THE BLOG
11/13/2014 02:49 pm ET Updated Jan 13, 2015

Competitive Education a New Sport?

Only two months into junior year, I have begun to feel the onsets of the pressure of high school slowly seeping in, grasping for my attention until I have devoted myself entirely. Sleep is defined by the hours of homework assigned, success by the number on the tops of my tests. School has taken its toll, slowly enclosing around my dreams and plans for the future until preparing for the following day's assessments is the only thing that drives me forward every day.

Education is important, so most people say, and I couldn't agree more. However, the evolution of education has changed it greatly from its origins. I have heard many parents think along a similar line of thought as this: elementary school is preparation for middle school; middle school is preparation for high school; high school the ultimate determination for college. College seems to be the end all be all, the final door that reveals a happy, successful and financially sound life.

Education has transformed into a competition, much of which I have personally experienced. I have found myself peer editing another student's paper and thinking about how my own essay rivals theirs. While I converse in class discussions I am at the same time, wondering how my participation grade will compare to the person's next to me. At times, while I am completing community service, I am questioning if I have enough hours to stand out among fellow college applicants. While this may be a bit of an exaggeration, it would not be an overstatement to say that many people, including myself, are driven by grades or college. Certain activities and undertakings are sought out because they would make good "resume builders."

Many times while standing under a steamy shower, I like many others like to contemplate life's meaning. Although I mean this rather sarcastically, I have realized that grades and college are not the deciding factor. There is more to life and the value of education is much deeper than simply a grade.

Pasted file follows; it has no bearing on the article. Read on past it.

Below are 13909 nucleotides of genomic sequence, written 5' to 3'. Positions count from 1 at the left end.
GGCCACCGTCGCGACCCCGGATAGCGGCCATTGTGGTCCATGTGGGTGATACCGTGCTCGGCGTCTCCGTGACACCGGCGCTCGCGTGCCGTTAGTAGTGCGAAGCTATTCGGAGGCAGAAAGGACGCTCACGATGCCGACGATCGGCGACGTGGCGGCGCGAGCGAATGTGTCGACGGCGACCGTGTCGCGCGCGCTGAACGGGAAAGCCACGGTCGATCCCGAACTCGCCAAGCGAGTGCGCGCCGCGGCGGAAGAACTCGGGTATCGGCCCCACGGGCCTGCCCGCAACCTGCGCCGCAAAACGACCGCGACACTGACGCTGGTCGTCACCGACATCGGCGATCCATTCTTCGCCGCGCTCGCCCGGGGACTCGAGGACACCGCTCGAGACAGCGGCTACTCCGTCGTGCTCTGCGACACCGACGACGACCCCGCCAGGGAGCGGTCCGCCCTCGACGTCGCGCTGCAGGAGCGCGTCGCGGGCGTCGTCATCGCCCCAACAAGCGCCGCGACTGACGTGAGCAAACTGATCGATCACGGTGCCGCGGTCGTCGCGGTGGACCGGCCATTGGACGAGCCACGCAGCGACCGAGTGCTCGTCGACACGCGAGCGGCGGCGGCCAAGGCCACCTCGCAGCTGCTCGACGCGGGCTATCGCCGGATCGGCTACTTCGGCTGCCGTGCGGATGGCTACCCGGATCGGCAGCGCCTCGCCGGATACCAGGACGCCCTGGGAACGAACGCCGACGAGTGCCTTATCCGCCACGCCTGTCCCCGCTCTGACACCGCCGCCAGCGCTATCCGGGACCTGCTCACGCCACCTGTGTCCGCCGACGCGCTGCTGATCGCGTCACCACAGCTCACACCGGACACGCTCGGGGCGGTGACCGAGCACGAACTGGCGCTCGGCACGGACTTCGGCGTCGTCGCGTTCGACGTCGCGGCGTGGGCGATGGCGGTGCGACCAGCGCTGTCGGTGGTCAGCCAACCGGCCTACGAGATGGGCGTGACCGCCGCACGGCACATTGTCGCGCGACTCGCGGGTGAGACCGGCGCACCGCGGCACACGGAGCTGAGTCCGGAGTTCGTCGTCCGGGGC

To help put things into perspective consider an individual's occupation in the universe as a whole. The universe is infinitely large and among the infinite galaxies the Milky Way is all but one. Among the infinite stars of the Milky Way, Earth is all but one. Among the myriad of people who have lived and died, we as individuals are all but one. This makes everyday tasks seem nearly meaningless in a grander scope.

We do however, possess one thing that can begin to parallel the vastness of our universe: the brain. With more synapses in an average human brain than stars in the Milky Way, the brain has immeasurable potential. Everything surrounding us offers an endless supply of mysteries that are yet to be unlocked, and the brain offers the possibility of knowing. Understanding leads to knowledge and knowledge leads to clarity; clarity leads to awareness of the ongoing of one's life. Not having knowledge about something makes the object of discussion completely meaningless. The topic becomes a void where it may as well not exist at all. When we take all knowledge away, we become senseless flesh existing within a dark abyss; without knowledge we are unaware of anything and there is no depth or value beyond physical presence. Only until we gain knowledge are we able to acknowledge and appreciate, only until then are we able to find purpose. Even then, the subject at hand can only be specified by personal interactions and the meaning of the same matter varies from one to another.

Our whole life is an experience and the possible experiences are as infinite as the universe. The path we choose can never be reversed so we should make the most of the single opportunity we are given. Knowledge colors our lives and makes it both a vividly emotional and logically illuminated journey.

Knowledge itself is abstract in nature, difficult to delineate but education offers knowledge in a systematic and methodical way. Education comes into play as an effective and organized method of gaining understanding and remains not as a competition among peers for grades but as an opportunity for one to learn.

So next time you step into class or open up your notebook to do homework, do not see it as a necessary chore but as a chance to broaden the expanse of your understanding and awareness. Look at science class as a mode of grasping how the physical and natural world functions. Look at history class as a manner of discerning a society and individual's actions. Look at English class as a study of how one brain shares its knowledge with another.

I am, too, very guilty of seeing school as a competition that I must come out on top in, but after many steamy showers spent contemplating life's issues, I have decided to try and stress less about my grades and simply enjoy the experience as a whole.